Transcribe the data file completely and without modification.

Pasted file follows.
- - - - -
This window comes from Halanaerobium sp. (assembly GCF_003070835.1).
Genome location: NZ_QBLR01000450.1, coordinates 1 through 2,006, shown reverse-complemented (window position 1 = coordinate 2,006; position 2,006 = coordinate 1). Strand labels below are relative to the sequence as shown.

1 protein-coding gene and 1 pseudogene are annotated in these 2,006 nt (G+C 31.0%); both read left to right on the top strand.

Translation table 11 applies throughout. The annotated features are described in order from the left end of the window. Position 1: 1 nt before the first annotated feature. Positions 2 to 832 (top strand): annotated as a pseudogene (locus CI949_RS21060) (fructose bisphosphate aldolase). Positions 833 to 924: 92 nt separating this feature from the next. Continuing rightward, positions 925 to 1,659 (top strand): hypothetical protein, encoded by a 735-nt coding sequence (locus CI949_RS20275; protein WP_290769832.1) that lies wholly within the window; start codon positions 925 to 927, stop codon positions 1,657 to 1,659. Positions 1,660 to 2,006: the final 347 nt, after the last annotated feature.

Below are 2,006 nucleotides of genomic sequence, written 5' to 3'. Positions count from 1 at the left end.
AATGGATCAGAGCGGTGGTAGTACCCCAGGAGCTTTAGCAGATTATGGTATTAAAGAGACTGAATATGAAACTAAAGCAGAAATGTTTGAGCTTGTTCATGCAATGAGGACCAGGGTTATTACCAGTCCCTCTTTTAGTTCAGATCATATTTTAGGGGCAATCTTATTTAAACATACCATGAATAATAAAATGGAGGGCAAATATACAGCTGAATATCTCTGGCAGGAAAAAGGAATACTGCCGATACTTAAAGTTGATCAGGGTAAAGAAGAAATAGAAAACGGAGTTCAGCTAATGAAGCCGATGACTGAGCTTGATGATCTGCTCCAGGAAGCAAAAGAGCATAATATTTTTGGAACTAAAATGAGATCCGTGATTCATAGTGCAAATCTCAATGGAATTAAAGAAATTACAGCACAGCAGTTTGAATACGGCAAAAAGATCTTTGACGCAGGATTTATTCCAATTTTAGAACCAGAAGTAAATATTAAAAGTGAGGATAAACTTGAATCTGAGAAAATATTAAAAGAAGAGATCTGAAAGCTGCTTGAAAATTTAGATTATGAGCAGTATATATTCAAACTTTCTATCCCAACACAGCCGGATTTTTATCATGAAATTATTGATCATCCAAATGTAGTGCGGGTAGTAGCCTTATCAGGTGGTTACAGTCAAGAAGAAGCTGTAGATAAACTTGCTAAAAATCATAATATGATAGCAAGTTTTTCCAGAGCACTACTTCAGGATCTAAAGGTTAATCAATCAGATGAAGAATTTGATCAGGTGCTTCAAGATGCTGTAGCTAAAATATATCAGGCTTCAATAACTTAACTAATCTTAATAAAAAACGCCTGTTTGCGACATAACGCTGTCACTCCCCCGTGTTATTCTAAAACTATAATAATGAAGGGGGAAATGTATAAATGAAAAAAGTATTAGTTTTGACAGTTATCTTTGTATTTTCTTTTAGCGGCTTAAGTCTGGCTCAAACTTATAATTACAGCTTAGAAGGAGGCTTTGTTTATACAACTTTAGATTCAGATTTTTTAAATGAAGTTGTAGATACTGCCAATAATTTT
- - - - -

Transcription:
This window comes from Halanaerobium sp. (assembly GCF_003070835.1).
Genome location: NZ_QBLR01000450.1, coordinates 1 through 2,006, shown reverse-complemented (window position 1 = coordinate 2,006; position 2,006 = coordinate 1). Strand labels below are relative to the sequence as shown.

1 protein-coding gene and 1 pseudogene are annotated in these 2,006 nt (G+C 31.0%); both read left to right on the top strand.

Translation table 11 applies throughout. The annotated features are described in order from the left end of the window. Position 1: 1 nt before the first annotated feature. Positions 2 to 832 (top strand): annotated as a pseudogene (locus CI949_RS21060) (fructose bisphosphate aldolase). Positions 833 to 924: 92 nt separating this feature from the next. Continuing rightward, positions 925 to 1,659 (top strand): hypothetical protein, encoded by a 735-nt coding sequence (locus CI949_RS20275; protein WP_290769832.1) that lies wholly within the window; start codon positions 925 to 927, stop codon positions 1,657 to 1,659. Positions 1,660 to 2,006: the final 347 nt, after the last annotated feature.

Below are 2,006 nucleotides of genomic sequence, written 5' to 3'. Positions count from 1 at the left end.
AATGGATCAGAGCGGTGGTAGTACCCCAGGAGCTTTAGCAGATTATGGTATTAAAGAGACTGAATATGAAACTAAAGCAGAAATGTTTGAGCTTGTTCATGCAATGAGGACCAGGGTTATTACCAGTCCCTCTTTTAGTTCAGATCATATTTTAGGGGCAATCTTATTTAAACATACCATGAATAATAAAATGGAGGGCAAATATACAGCTGAATATCTCTGGCAGGAAAAAGGAATACTGCCGATACTTAAAGTTGATCAGGGTAAAGAAGAAATAGAAAACGGAGTTCAGCTAATGAAGCCGATGACTGAGCTTGATGATCTGCTCCAGGAAGCAAAAGAGCATAATATTTTTGGAACTAAAATGAGATCCGTGATTCATAGTGCAAATCTCAATGGAATTAAAGAAATTACAGCACAGCAGTTTGAATACGGCAAAAAGATCTTTGACGCAGGATTTATTCCAATTTTAGAACCAGAAGTAAATATTAAAAGTGAGGATAAACTTGAATCTGAGAAAATATTAAAAGAAGAGATCTGAAAGCTGCTTGAAAATTTAGATTATGAGCAGTATATATTCAAACTTTCTATCCCAACACAGCCGGATTTTTATCATGAAATTATTGATCATCCAAATGTAGTGCGGGTAGTAGCCTTATCAGGTGGTTACAGTCAAGAAGAAGCTGTAGATAAACTTGCTAAAAATCATAATATGATAGCAAGTTTTTCCAGAGCACTACTTCAGGATCTAAAGGTTAATCAATCAGATGAAGAATTTGATCAGGTGCTTCAAGATGCTGTAGCTAAAATATATCAGGCTTCAATAACTTAACTAATCTTAATAAAAAACGCCTGTTTGCGACATAACGCTGTCACTCCCCCGTGTTATTCTAAAACTATAATAATGAAGGGGGAAATGTATAAATGAAAAAAGTATTAGTTTTGACAGTTATCTTTGTATTTTCTTTTAGCGGCTTAAGTCTGGCTCAAACTTATAATTACAGCTTAGAAGGAGGCTTTGTTTATACAACTTTAGATTCAGATTTTTTAAATGAAGTTGTAGATACTGCCAATAATTTT